To-do list: good, bad or indifferent?

  • GeorgeCopeland - Monday, August 7, 2017 12:42 PM

    I'm not sure how that differs from prioritization. Prioritization requires knowledge, which is why you get paid the big bucks.

    I guess the only difference is that although some things may be unimportant to me compared to all the other requests that I have coming at me, I still make some time each day to do those things because they are important to the people requesting them, if I always worked on what was most important at the time, then those things would not get done and I would have failed.

  • Chris Harshman - Monday, August 7, 2017 1:02 PM

    I guess the only difference is that although some things may be unimportant to me compared to all the other requests that I have coming at me, I still make some time each day to do those things because they are important to the people requesting them, if I always worked on what was most important at the time, then those things would not get done and I would have failed.

    Those small tasks need to be given a higher priority when they reach a certain age. 
    If you are using relative priority (relative to your big picture), then there needs to be a way to escalate older tickets to a higher priority, regardless of the task. 

    Another thing you can do is schedule a block of time to address low priority tickets that keep getting pushed back by other work. 
    Once a week, you go around and pick all your low hanging fruit (lower priority tickets that can be knocked out quickly)

  • audrey.abbey - Monday, August 7, 2017 10:31 AM

    I use a personal Kanban board (created in One Note) to manage my personal tasks. 
    I have a bucket for To Do, In Progress, Blocked, and Completed for current work, plus a bucket for Future Work that has is in the pipeline, but not approved to work on yet.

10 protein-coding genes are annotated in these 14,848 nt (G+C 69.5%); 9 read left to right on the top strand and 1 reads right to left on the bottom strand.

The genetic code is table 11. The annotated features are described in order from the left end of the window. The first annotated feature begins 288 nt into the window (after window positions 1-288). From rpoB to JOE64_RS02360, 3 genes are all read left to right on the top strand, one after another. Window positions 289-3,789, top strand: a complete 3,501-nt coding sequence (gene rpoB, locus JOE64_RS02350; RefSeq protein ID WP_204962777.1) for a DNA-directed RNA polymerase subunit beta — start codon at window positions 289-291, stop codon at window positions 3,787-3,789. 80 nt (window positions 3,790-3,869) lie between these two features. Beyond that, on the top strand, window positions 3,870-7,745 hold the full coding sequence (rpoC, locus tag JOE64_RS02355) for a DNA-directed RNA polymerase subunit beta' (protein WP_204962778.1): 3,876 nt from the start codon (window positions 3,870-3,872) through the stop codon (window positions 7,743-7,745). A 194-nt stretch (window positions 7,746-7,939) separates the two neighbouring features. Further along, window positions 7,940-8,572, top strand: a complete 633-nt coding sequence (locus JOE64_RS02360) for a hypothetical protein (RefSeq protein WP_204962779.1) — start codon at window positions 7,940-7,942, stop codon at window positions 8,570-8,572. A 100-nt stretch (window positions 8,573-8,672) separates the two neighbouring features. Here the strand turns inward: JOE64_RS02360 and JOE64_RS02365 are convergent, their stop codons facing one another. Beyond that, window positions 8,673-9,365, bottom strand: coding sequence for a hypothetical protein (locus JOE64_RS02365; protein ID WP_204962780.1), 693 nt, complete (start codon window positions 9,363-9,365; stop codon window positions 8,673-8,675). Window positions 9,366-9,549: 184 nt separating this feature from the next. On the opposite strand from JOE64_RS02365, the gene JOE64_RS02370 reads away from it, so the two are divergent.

In Progress is limited to 3-5 tasks (depending on complexity)
    Tasks are dragged and dropped into the appropriate bucket as I move through my day, and I have a clear view of my bottlenecks.
    I save the Completed Tasks at the end of each week so that I have some historical data for reference, and then "reset" the board on Monday for a fresh start. 

    When working with a team, I still use my Kanban board to manage my tasks, but add a team management software like Asana.
    I LOVE Asana. 
    Smart Sheet, Base Camp and Trello are all good as well. 
    Jira was geared toward larger teams that have project managers and business analysts to administer the stories and boards. 
    I have also used a ticketing system but it doesn't seem to work as well for the kind of work I do. 
    Like all team endeavors, these work best when everyone on the team participates! But having a designated team member to administer the boards/lists/user stories can help overcome that problem.

    That's a cool idea, Audrey. I didn't even know that OneNote could do Kanban boards.

    Kindest Regards, Rod Connect with me on LinkedIn.

  • Rod at work - Tuesday, August 8, 2017 9:02 AM